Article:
Posted by: Taxlitigator | November 21, 2015

DOJ PUTS EMPLOYMENT WITHHOLDING TAX VIOLATIONS IN ITS CROSSHAIRS by Robert S. Horwitz

The failure of businesses to collect and pay to the IRS employee withholding taxes (income, and the employee portion of social security and Medicare) has been a major problem since the institution of withholding taxes. The tax does not get paid to the IRS.  At the same time, the employee is credited with having paid the tax.  If the amount credited exceeds the amount of tax owed, the employee gets a refund.  For the IRS and the Tax Division, failing to collect, account for and pay over withholding tax is theft.

Civil vs. Criminal. The IRS and DOJ have, in the past, relied primarily on the civil trust fund recovery penalty, IRC §6672, to ensure that businesses and their owners and managers comply withhold and pay employment tax to the IRS. This is no longer the case.  Since her appointment to the Department of Justice Tax Division, Acting Assistant Attorney General Caroline D. Ciraolo has made the criminal enforcement of employment trust fund tax violations, particularly through IRC §7202, a top priority.  She has emphasized that the Tax Division is working closely with both the criminal and civil functions of the IRS in this area.  The Tax Division has recently updated the provisions of its Criminal Tax Manual on §7202. See http://www.justice.gov/tax/file/781546/download.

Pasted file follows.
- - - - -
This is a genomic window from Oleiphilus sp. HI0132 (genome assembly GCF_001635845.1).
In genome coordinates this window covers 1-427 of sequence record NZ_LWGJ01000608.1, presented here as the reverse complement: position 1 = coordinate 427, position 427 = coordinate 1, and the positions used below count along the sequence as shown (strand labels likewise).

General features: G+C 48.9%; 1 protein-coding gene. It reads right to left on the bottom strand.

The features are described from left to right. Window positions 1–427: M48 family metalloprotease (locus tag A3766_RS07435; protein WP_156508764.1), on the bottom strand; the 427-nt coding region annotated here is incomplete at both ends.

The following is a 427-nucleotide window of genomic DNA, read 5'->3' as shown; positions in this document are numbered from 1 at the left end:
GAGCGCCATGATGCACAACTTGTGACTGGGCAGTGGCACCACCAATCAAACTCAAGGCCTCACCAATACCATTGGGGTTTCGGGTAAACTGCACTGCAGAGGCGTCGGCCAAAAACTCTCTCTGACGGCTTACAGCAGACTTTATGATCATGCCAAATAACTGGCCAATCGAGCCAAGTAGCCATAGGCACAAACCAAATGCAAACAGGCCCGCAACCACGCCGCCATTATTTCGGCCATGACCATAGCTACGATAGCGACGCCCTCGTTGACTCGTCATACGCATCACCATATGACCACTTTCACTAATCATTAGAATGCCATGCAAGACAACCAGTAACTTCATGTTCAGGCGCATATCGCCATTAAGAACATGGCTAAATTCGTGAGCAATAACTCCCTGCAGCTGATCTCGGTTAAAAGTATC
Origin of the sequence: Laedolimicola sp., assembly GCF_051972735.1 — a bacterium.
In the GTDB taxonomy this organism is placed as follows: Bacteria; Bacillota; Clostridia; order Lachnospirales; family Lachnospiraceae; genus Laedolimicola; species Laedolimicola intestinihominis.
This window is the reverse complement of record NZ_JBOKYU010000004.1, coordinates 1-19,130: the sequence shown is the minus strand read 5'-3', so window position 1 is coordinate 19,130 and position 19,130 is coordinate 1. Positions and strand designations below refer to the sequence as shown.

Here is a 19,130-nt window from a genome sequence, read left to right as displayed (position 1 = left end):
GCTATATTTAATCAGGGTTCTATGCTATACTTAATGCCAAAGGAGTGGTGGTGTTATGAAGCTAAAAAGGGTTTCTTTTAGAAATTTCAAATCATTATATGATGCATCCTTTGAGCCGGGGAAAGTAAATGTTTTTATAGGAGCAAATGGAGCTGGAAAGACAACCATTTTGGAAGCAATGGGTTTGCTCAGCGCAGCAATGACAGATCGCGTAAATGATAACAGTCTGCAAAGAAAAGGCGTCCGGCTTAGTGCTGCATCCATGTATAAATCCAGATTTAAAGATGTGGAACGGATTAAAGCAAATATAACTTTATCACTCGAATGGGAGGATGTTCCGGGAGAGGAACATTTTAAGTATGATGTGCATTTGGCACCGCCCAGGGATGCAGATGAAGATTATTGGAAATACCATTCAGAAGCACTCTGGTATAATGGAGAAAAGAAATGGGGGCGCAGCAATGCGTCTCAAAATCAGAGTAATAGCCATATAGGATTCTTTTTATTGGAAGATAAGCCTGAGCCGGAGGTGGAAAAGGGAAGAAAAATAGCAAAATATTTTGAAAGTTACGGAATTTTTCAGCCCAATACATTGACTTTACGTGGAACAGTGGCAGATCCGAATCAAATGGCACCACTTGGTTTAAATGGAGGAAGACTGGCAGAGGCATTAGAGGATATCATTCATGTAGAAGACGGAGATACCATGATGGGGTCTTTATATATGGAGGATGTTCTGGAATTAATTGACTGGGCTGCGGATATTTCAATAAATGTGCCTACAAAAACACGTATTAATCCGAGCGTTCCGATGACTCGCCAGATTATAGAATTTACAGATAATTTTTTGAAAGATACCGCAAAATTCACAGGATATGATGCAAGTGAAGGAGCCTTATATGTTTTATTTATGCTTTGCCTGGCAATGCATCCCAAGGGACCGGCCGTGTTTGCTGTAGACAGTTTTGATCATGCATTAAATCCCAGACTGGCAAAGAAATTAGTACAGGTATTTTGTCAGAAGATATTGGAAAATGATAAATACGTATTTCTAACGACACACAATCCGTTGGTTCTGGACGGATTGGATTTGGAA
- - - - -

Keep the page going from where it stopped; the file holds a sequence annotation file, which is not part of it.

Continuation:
While many tax attorneys and accountants are aware of the civil trust fund recovery penalty, IRC §6672, few are aware of its criminal counterpart, §7202. The two sections contain virtually identical descriptions of the elements needed to impose liability:

Section 6672 (Civil Liability) Section 7202 (Criminal Liability)
Any person required to collect, truthfully account for, and pay over any tax imposed by this title who willfully fails to collect such tax, or truthfully account for and pay over such tax, or willfully attempts in any manner to evade or defeat any such tax or the payment thereof, shall, in addition to other penalties provided by law, be liable to a penalty equal to the total amount of the tax evaded, or not collected, or not accounted for and paid over. Any person required under this title to collect, account for, and pay over any tax imposed by this title who willfully fails to collect or truthfully account for and pay over such tax shall, in addition to other penalties provided by law, be guilty of a felony and, upon conviction thereof, shall be fined not more than $10,000, or imprisoned not more than 5 years, or both, together with the costs of prosecution.

 

The Supreme Court in Slodov v. United States, 436 U.S. 238, 247 (1978), noted that the civil penalty and the criminal penalty “were designed to assure compliance by the employer with its obligation to withhold and pay the sums withheld, by subjecting the employer’s officials responsible for the employer’s decisions regarding withholding and payment to civil and criminal penalties for the employer’s delinquency.”

The elements needed to impose civil liability under §6672 are the same as those required to impose criminal liability under §7202: